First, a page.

Ask the Doctor!
by Dr. Shara Brody
Question: My mom is always bugging me to wear sunscreen. What does it do, exactly? Why do I have to wear it?
Your mom is absolutely right to encourage you to wear sunscreen! The majority of our exposure to the damaging rays of the sun occurs before we are 18 years old. Developing a sunscreen routine now is very important.
What does sunscreen do?
A sunscreen product acts like a protective coating on our skin, stopping the sun’s dangerous UVA and UVB rays before they can reach the skin and cause damage. To provide a high level of protection, a sunscreen product should be labeled SPF (Sun Protection Factor) 30 or higher, and must be applied in the right amount at the right time.
Why do I have to wear sunscreen?
The UVA and UVB rays of the sun can cause burning of the skin, signs of skin aging such as wrinkles and discoloration, skin cancer, eye damage, and can even affect the body’s ability to fight off infection and disease. Using sunscreen properly helps protect us from these dangers.
What is the proper way to use sunscreen?
15 to 30 minutes before going outside (even on cloudy or overcast days), generously apply a sunscreen product with an SPF 30 or higher to your skin. Remember that the rays of the sun can pass through your clothing (especially a light color or thin fabric), so you need to apply sunscreen all over your body.
Sunscreen should be reapplied every two hours, or more often if you’re in the water or sweating a lot. Read the instructions on the bottle and follow them carefully!
Are there other things I can do to protect myself?
Here are some other ways you can protect yourself from the sun’s rays:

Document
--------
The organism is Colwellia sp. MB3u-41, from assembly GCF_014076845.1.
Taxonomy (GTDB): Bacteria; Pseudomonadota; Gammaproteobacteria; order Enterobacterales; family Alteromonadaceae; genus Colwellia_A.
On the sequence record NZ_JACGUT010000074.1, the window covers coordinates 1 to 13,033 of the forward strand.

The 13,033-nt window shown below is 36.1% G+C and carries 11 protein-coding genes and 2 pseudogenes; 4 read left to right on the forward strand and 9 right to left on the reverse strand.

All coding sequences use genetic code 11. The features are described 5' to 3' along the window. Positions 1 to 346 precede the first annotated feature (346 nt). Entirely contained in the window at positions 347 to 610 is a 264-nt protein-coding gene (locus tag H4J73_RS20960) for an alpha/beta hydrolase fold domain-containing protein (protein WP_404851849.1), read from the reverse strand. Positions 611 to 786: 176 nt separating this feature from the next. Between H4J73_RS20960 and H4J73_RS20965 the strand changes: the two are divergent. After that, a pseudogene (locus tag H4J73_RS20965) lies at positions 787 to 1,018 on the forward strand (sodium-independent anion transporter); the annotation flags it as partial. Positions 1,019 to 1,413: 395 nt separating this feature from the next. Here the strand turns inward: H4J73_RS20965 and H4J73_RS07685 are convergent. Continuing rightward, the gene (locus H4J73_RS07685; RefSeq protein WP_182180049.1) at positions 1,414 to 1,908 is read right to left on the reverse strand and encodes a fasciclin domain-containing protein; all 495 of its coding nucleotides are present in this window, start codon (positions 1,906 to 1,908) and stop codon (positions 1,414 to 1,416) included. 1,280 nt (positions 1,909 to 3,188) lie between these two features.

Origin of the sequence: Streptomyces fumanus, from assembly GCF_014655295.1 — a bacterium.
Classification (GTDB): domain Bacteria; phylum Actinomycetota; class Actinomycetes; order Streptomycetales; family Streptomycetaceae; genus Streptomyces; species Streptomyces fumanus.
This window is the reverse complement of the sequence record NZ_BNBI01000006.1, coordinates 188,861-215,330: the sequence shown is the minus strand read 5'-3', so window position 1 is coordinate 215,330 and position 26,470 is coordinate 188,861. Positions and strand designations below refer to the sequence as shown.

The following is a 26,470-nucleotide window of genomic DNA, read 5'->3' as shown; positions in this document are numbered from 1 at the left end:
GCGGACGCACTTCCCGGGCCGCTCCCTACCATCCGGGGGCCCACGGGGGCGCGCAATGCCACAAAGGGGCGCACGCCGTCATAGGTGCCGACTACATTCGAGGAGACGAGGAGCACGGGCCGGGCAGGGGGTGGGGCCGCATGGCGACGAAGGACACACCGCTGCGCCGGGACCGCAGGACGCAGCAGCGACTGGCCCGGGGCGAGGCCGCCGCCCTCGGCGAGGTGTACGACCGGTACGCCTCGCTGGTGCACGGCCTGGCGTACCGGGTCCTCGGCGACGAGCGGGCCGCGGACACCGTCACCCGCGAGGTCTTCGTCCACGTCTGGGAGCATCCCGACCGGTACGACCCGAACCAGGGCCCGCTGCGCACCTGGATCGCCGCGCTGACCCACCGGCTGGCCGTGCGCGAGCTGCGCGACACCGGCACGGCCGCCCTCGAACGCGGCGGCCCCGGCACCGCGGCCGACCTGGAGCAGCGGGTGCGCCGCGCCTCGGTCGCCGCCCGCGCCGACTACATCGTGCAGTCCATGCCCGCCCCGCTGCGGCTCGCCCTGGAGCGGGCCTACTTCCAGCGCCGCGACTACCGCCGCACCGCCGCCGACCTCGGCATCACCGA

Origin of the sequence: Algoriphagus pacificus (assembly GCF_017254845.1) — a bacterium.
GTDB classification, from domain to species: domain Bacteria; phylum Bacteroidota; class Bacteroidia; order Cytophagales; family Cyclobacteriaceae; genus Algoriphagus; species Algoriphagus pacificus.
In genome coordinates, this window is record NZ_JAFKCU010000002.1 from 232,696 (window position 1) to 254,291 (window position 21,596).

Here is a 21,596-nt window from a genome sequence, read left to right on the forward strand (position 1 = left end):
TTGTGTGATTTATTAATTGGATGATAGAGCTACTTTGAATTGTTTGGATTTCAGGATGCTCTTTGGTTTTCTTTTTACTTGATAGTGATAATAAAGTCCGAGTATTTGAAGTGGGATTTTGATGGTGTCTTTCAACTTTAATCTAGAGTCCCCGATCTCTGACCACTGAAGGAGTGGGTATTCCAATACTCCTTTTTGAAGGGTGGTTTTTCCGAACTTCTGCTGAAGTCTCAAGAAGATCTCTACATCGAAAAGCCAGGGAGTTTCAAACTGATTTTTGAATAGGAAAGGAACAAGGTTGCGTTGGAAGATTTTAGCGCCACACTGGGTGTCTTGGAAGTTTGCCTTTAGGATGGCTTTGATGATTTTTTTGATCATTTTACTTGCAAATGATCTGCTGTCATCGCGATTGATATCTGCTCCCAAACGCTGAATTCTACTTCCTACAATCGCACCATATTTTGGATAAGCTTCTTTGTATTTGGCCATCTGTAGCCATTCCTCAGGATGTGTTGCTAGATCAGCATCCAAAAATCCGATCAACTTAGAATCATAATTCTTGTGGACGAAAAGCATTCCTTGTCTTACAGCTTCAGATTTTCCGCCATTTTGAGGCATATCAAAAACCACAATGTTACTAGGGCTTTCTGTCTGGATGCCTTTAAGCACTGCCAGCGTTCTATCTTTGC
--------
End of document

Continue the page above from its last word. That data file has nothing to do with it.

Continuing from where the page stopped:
Wear sunglasses that provide 100% UV protection.
Ask your doctor or pharmacist if any medicine you take can increase sun sensitivity. If so, take extra precautions.
Seek shade when the sun is strongest (usually between 10 am and 4 pm).
Wear a hat with a wide brim to shadow your face.
NEVER use a tanning bed.
What should I do if I get a sunburn?
If you get a sunburn, here are some ways to find relief:
Take a cool bath, or gently apply cool, wet towels to the skin to help alleviate pain and heat.
Apply a topical aloe vera gel or moisturizing cream to rehydrate the skin and stop the itching.
Avoid additional sun exposure until your burn has healed.
If the sunburn is severe, or blisters develop, call your doctor.
Before you go outside, simply remember to “Slip! Slop! Slap!” Slip on a long-sleeved shirt, slop on some sunscreen, slap on a hat, and go have some fun!
Dr. Shara Brody is a graduate of Nova Southeastern University College of Medicine in Ft. Lauderdale, Florida. She currently works within the Department of Neurology at University of Miami Miller School of Medicine/Jackson Memorial Hospital. Originally from North Carolina, she now resides in Surfside, Florida with her wonderful husband, David, and their two fabulous daughters.